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Diseases > Rheumatoid Arthritis | RA > Diagnosing Rheumatoid Arthritis

Diagnosing Rheumatoid Arthritis

In order to properly make a diagnosis of rheumatoid arthritis (RA) you really need to someone who is very familiar with the disease. Why? Well, it’s because the diagnosis of RA is really a clinical diagnosis.  By this we mean that the doctor has to take a good history and perform a thorough physical examination.  Following this the doctor will be able to determine if you have arthritis and if the arthritis is caused by your immune system (inflammatory arthritis).

Believe it or not RA cannot be reliably diagnosed by a blood test or by using diagnostic criteria.  Why?  Well, let’s take a look …

The Rheumatoid Factor (RF)

As I said above, RA is diagnosed primarily through a clinical assessment. A negative rheumatoid factor does not mean you don’t have RA. I’ll repeat, a negative rheumatoid factor does not mean you don’t have RA.  There are many people with a clinical diagnosis of rheumatoid arthritis who don’t have a positive rheumatoid factor.

A positive rheumatoid factor doesn’t mean that you have RA?  What??  A positive rheumatoid factor doesn’t mean that you have RA.  Why?

  • A rheumatoid factor can be caused by other diseases such as chronic infections with hepatitis B or C.  A rheumatoid factor can also be seen with other rheumatic diseases.
  • A very high titre (level) of rheumatoid factor (in the 100’s or 1000’s) makes it more likely that you have RA.
  • A rheumatoid factor can be present years before the onset of rheumatoid arthritis.  You haven’t developed it yet.
  • A very low titre (level) of rheumatoid factor doesn’t mean that you have RA.

Antibodies to Anti-Cyclic Citrullinated Peptides (ACPA)

These antibodies (anti-CCP) have been around since the mid 2000’s.  They are useful in that they aren’t usually found in diseases other than RA.  So if you have a positive anti-CCP then chances are you’re dealing with RA.  The presence of these antibodies may predict the development of RA and can be detected in healthy individuals years before the onset of clinical RA.  They are also a marker for more severe disease.  The problem is that these antibodies aren’t found in everyone with RA.

I know it sounds really confusing and it can be.  That is why we have specialists called rheumatologists to help sort this type of thing out.

Diagnostic Criteria

We have many students and residents coming through the clinic and all are eager to use diagnostic criteria. The problem with the diagnostic criteria is they are really used for studies so we know all of the participants in a study met certain criteria. However, they aren’t really that useful to make a diagnosis clinically. The criteria are not intended for the diagnosis for routine clinical care; they were primarily intended to categorize research (classification criteria).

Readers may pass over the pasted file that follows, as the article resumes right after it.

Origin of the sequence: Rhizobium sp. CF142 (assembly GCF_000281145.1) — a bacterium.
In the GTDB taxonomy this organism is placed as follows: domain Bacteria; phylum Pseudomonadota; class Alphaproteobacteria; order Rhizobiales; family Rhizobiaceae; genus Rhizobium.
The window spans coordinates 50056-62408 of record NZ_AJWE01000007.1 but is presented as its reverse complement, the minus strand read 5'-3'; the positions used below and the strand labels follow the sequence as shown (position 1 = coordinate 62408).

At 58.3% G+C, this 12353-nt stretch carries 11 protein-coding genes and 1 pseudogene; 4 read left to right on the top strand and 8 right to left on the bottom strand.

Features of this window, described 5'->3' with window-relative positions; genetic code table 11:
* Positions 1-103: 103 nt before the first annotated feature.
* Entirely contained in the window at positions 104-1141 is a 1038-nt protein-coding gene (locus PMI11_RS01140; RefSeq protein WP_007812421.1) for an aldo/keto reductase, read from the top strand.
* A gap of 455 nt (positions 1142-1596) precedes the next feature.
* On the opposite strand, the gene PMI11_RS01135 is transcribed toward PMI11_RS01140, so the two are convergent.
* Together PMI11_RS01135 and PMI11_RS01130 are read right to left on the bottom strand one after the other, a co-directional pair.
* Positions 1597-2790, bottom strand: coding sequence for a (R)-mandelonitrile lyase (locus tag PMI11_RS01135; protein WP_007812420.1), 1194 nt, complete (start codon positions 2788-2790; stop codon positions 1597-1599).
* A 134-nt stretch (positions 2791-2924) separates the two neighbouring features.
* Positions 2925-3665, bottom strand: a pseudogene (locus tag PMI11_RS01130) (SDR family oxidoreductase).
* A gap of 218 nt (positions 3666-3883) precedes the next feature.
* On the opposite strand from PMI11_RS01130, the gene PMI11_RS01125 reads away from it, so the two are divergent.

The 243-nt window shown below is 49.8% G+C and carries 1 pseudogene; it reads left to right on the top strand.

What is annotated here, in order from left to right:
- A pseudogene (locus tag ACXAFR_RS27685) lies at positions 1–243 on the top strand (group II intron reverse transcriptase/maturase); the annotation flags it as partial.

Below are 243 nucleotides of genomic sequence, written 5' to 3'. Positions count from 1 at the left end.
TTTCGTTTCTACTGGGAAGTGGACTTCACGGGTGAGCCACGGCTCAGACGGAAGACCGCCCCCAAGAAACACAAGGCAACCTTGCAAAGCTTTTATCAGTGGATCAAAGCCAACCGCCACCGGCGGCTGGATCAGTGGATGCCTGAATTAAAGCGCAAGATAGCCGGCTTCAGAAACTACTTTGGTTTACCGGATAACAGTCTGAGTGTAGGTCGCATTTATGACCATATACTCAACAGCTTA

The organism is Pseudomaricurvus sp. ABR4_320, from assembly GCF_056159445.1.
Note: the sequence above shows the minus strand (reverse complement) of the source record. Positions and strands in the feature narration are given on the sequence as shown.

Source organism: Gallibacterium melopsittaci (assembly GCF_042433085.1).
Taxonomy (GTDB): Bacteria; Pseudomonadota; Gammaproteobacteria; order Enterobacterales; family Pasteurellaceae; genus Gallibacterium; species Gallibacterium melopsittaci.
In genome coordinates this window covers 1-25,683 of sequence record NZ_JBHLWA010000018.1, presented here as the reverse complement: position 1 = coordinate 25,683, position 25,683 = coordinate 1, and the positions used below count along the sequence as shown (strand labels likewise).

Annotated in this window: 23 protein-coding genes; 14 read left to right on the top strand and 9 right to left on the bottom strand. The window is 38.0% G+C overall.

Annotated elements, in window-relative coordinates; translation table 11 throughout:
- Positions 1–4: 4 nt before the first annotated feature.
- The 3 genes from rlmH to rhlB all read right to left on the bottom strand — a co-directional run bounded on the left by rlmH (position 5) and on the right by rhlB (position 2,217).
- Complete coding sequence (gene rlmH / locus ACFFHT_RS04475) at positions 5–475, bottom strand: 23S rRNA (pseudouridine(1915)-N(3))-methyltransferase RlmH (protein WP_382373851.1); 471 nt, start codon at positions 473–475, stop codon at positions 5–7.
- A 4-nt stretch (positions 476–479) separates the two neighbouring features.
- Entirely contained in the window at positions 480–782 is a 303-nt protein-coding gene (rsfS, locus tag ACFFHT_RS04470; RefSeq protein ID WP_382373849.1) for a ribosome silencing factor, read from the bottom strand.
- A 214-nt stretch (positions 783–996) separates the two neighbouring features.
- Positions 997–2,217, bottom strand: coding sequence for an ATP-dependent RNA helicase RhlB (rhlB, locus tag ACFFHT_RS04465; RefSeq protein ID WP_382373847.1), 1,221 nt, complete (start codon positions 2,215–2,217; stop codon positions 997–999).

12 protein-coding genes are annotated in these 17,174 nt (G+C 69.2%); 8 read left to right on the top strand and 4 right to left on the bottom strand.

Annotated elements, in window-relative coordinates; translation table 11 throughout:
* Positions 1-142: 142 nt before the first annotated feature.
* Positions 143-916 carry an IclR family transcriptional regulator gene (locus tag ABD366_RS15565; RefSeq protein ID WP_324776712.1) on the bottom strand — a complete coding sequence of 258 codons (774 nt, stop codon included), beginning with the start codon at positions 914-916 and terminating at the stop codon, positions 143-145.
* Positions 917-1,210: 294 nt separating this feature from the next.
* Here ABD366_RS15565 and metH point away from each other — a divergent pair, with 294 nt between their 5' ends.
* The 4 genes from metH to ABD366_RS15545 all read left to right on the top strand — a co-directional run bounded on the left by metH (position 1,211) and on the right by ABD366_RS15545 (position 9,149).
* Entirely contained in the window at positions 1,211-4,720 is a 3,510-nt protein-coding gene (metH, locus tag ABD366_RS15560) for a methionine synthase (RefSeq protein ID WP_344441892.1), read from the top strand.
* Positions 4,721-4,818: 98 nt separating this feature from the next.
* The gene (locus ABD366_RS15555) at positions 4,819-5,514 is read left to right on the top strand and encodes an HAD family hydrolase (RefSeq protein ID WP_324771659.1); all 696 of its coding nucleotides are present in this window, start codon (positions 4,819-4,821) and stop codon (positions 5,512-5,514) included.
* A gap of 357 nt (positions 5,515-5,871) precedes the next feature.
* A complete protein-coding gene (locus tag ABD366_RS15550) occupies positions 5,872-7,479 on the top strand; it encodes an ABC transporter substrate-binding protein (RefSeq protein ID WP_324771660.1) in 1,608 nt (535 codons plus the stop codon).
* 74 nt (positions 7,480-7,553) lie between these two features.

Let’s look at the earliest criteria

Rheumatoid Arthritis: 1987 Revised Classification Criteria

Adapted from: Arnett FC, Edworthy SM, Bloch DA, et al. The American Rheumatism Association 1987 revised criteria for the classification of rheumatoid arthritis. Arthritis Rheum. 1988;31:315-324.

Requirements: A patient shall be said to have rheumatoid arthritis if he/she has satisfied at least four of these seven criteria. Criteria (1)-(4) must have been present for at least 6 weeks. Patients with two clinical diagnoses are not excluded. Designation as classic, definite, or probable rheumatoid arthritis is not to be made.

  1. Morning Stiffness: Morning stiffness in and around the joints, lasting at least 1 hour before maximal improvement;
  2. Arthritis of 3 or more joint areas: At least three joint areas simultaneously have had soft tissue swelling or fluid (not bony overgrowth alone) observed by a physician. The 14 possible areas are right or left proximal interphalangeal (PIP), MCP, wrist, elbow, knee, ankle, and MTP joints.
  3. Arthritis of the hand joints: At least one area swollen (as defined above) in a wrist, MCP, or PIP joint.
  4. Symmetric arthritis: Simultaneous involvement of the same joint areas [as defined in (2)] on both sides of the body (bilateral involvement of PIPs, MCPs, or MTPs is acceptable without absolute symmetry).
  5. Rheumatoid nodules: Subcutaneous nodules, over bony prominences, or extensor surfaces, or in juxta-articular regions, observed by a physician.
  6. Serum rheumatoid factor: Demonstration of abnormal amounts of serumrheumatoid factor by any method for which the result has been positive in <5% of normal subjects.
  7. Radiographic changes: Radiographic changes typical of rheumatoid arthritis on posteroanterior hand and wrist radiographs, which must  include erosions or unequivocal bony decalcification localized in or most marked adjacent to the involved joints (osteoarthritis changes alone do not qualify).

Ok, so lets think about someone with early rheumatoid arthritis (just started 2 months ago) and see how the criteria fall apart:

  1. Morning Stiffness: Arguably many patients are stiff and sore in the morning so many patients would meet this criteria. However, not all.
  2. Arthritis of 3 or more joint areas: RA has to start somewhere and most often it creeps up on you.  So in the early phases many people have arthritis in only a few areas and don’t meet this criteria.
  3. Arthritis of the hand joints: Many patients start with RA in their feet or other joints.  They would not satisfy this criteria.
  4. Symmetric arthritis: Often times the arthritis doesn’t start out symmetrically.  Strike this one down.
  5. Rheumatoid nodules: Only happen in people who have a positive rheumatoid factor and usually years down the road (unless really severe).
  6. Serum rheumatoid factor: Not everyone has this.  Perhaps only 30-50% with early RA will have this.
  7. Radiographic changes: Often times in early disease this criteria will not be met.

So you can now see that in early rheumatoid arthritis the 1987 criteria fall apart.  These criteria are good for those who have had RA for a few years – so called established RA.  Fair enough.